British Public Help Reach Major Milestone In Fight Against Scammers – Expert Comments

The NCSC announced that it has received one million phishing reports since launching its Suspicious Email Reporting Service. The cybersecurity experts commented below on the importance of reporting phishing emails and how it help to prevent the frauds.

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Matt Lock
Matt Lock , Technical Director
InfoSec Expert
June 26, 2020 1:28 pm

When cybersecurity makes it into the headlines, it’s typically about a breach of consumer data or a costly ransomware incident. So it’s pleasantly surprising to see a positive report about the public stepping up and reporting email scams and threats. It would be easier for individuals to simply delete suspicious emails, but it’s reassuring to learn that many are taking the extra step to report with some brilliant results.

Mobilizing the public at large to remain watchful and report unusual activity is not foolproof – scammers are a moving target because they can easily change their tactics. The Suspicious Email Reporting Service is an approach that makes sense while offering reminders to individuals to stay alert.

Last edited 2 years ago by Matt Lock
Phillip Hay
Phillip Hay , Head of Threat Intelligence Analysis
InfoSec Expert
June 26, 2020 1:06 pm

Email remains a key vector for cybercriminals and it is no surprise to see so many phishing emails reported to the NCSC. At Mimecast, our recent State of Email Security report found that 60% of organisations believe it’s inevitable or likely they will suffer from an email-borne attack in the coming year. The same study found that 72 percent said phishing attacks remained flat or increased in the last 12 months. This is also exacerbated by the coronavirus pandemic, which has led to a real uptick in email-borne attacks. Our research found that detections were up a third during the first 100 days of the pandemic.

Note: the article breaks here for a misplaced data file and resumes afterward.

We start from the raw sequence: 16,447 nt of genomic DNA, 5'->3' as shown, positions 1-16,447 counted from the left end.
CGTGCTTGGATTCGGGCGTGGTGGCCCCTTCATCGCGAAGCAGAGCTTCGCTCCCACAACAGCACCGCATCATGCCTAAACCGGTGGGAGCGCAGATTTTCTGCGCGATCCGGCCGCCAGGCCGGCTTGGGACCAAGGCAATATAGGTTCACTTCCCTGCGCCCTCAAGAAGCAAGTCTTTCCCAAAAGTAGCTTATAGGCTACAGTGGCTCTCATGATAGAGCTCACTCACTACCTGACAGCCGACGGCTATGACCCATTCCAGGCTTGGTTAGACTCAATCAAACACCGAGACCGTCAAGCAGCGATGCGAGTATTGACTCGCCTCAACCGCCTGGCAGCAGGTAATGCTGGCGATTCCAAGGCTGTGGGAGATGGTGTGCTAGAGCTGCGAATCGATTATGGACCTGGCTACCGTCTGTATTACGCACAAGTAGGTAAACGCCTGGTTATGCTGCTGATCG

Security leaders need to invest in a strategy that builds resilience moving at the same pace as digital transformation. This means organisations must apply a layered approach to email security, one that consists of attack prevention, security awareness training, roaming web security tied to email efficacy, brand exploitation protection, threat remediation and business continuity.

Last edited 2 years ago by Phillip Hay
Paul McEvatt
Paul McEvatt , Senior Threat & Intelligence Manager
InfoSec Expert
June 26, 2020 1:03 pm

It is a stark reminder that even in a time of global crisis cybercriminals have ramped up their attempts to exploit the anxieties of their victims, as the NCSC’s Suspicious Email Reporting Service hits its millionth submission. The launch of the reporting service was encouraging to see and it is clear that there has been a positive response to it from citizens.

Phishing attacks are one of the most effective methods of attack for cybercriminals and affect every institution and industry. There are increasing reports of cybercriminals using phishing emails to collect data from organisations in order to create fake websites and profiles; the attackers may then use those profiles to claim support under government aid schemes that have been setup to help during the crisis. But it’s not just businesses and organisations that are affected – citizens are arguably at the greatest risk of all. Masquerading as Coronavirus updates, information around the availability of masks and vaccine information – even posing as organisations looking for donations to charitable relief funds – are hard to spot but becoming increasingly common. Irregularities in emails, such as an unexpected emphasis on urgency, spelling and grammar mistakes and whether they expect an email from the sender are all signs that the email is a phishing attack.

The easy access to a suspicious email reporting service will help reduce the impact of phishing attacks and now it is important to make sure ordinary citizens and employees are aware of the red flags when receiving a phishing email. If it looks too good to be true or in any way suspicious, the best port of call is to never interact with it at all.

Last edited 2 years ago by Paul McEvatt
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